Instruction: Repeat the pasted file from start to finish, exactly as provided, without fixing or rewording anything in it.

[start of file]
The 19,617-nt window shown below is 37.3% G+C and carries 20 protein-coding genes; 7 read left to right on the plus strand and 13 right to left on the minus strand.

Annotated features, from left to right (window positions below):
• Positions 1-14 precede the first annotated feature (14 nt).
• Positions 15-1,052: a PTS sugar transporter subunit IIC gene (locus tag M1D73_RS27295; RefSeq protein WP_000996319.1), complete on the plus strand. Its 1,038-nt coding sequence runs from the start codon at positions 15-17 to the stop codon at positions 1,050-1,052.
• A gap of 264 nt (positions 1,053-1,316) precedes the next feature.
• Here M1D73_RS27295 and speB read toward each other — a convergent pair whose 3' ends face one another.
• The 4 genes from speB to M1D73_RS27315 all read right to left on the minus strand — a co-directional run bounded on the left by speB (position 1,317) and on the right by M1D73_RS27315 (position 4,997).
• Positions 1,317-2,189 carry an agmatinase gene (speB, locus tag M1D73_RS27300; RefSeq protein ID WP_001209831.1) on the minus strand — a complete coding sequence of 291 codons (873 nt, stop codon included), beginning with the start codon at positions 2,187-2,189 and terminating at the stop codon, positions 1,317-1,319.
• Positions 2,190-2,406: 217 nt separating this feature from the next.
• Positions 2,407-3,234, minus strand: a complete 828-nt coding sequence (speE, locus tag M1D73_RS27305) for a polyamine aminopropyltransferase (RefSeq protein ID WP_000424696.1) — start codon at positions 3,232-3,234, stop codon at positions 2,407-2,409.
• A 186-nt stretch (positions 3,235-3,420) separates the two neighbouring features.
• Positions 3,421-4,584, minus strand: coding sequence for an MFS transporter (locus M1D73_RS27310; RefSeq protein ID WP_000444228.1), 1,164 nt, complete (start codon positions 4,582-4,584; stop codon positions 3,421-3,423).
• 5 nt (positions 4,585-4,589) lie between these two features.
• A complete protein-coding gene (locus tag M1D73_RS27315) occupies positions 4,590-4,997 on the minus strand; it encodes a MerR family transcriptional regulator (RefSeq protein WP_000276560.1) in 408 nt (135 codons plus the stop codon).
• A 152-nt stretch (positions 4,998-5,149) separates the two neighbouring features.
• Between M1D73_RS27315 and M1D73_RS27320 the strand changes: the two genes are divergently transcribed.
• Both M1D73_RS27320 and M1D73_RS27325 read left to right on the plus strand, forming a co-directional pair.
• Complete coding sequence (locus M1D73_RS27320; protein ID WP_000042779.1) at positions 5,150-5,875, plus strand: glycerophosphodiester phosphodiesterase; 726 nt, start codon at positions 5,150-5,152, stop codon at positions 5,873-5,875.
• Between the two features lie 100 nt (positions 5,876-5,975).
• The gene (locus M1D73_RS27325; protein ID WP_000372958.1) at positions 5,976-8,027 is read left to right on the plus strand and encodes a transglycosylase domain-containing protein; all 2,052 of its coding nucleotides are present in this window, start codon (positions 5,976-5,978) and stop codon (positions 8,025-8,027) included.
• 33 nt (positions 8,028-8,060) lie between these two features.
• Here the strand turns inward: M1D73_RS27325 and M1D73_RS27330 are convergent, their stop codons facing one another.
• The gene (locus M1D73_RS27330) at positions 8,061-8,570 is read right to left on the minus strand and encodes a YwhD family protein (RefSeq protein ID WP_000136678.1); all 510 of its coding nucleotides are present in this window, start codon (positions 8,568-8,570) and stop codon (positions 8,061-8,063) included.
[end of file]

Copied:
The 19,617-nt window shown below is 37.3% G+C and carries 20 protein-coding genes; 7 read left to right on the plus strand and 13 right to left on the minus strand.

Annotated features, from left to right (window positions below):
• Positions 1-14 precede the first annotated feature (14 nt).
• Positions 15-1,052: a PTS sugar transporter subunit IIC gene (locus tag M1D73_RS27295; RefSeq protein WP_000996319.1), complete on the plus strand. Its 1,038-nt coding sequence runs from the start codon at positions 15-17 to the stop codon at positions 1,050-1,052.
• A gap of 264 nt (positions 1,053-1,316) precedes the next feature.
• Here M1D73_RS27295 and speB read toward each other — a convergent pair whose 3' ends face one another.
• The 4 genes from speB to M1D73_RS27315 all read right to left on the minus strand — a co-directional run bounded on the left by speB (position 1,317) and on the right by M1D73_RS27315 (position 4,997).
• Positions 1,317-2,189 carry an agmatinase gene (speB, locus tag M1D73_RS27300; RefSeq protein ID WP_001209831.1) on the minus strand — a complete coding sequence of 291 codons (873 nt, stop codon included), beginning with the start codon at positions 2,187-2,189 and terminating at the stop codon, positions 1,317-1,319.
• Positions 2,190-2,406: 217 nt separating this feature from the next.
• Positions 2,407-3,234, minus strand: a complete 828-nt coding sequence (speE, locus tag M1D73_RS27305) for a polyamine aminopropyltransferase (RefSeq protein ID WP_000424696.1) — start codon at positions 3,232-3,234, stop codon at positions 2,407-2,409.
• A 186-nt stretch (positions 3,235-3,420) separates the two neighbouring features.
• Positions 3,421-4,584, minus strand: coding sequence for an MFS transporter (locus M1D73_RS27310; RefSeq protein ID WP_000444228.1), 1,164 nt, complete (start codon positions 4,582-4,584; stop codon positions 3,421-3,423).
• 5 nt (positions 4,585-4,589) lie between these two features.
• A complete protein-coding gene (locus tag M1D73_RS27315) occupies positions 4,590-4,997 on the minus strand; it encodes a MerR family transcriptional regulator (RefSeq protein WP_000276560.1) in 408 nt (135 codons plus the stop codon).
• A 152-nt stretch (positions 4,998-5,149) separates the two neighbouring features.
• Between M1D73_RS27315 and M1D73_RS27320 the strand changes: the two genes are divergently transcribed.
• Both M1D73_RS27320 and M1D73_RS27325 read left to right on the plus strand, forming a co-directional pair.
• Complete coding sequence (locus M1D73_RS27320; protein ID WP_000042779.1) at positions 5,150-5,875, plus strand: glycerophosphodiester phosphodiesterase; 726 nt, start codon at positions 5,150-5,152, stop codon at positions 5,873-5,875.
• Between the two features lie 100 nt (positions 5,876-5,975).
• The gene (locus M1D73_RS27325; protein ID WP_000372958.1) at positions 5,976-8,027 is read left to right on the plus strand and encodes a transglycosylase domain-containing protein; all 2,052 of its coding nucleotides are present in this window, start codon (positions 5,976-5,978) and stop codon (positions 8,025-8,027) included.
• 33 nt (positions 8,028-8,060) lie between these two features.
• Here the strand turns inward: M1D73_RS27325 and M1D73_RS27330 are convergent, their stop codons facing one another.
• The gene (locus M1D73_RS27330) at positions 8,061-8,570 is read right to left on the minus strand and encodes a YwhD family protein (RefSeq protein ID WP_000136678.1); all 510 of its coding nucleotides are present in this window, start codon (positions 8,568-8,570) and stop codon (positions 8,061-8,063) included.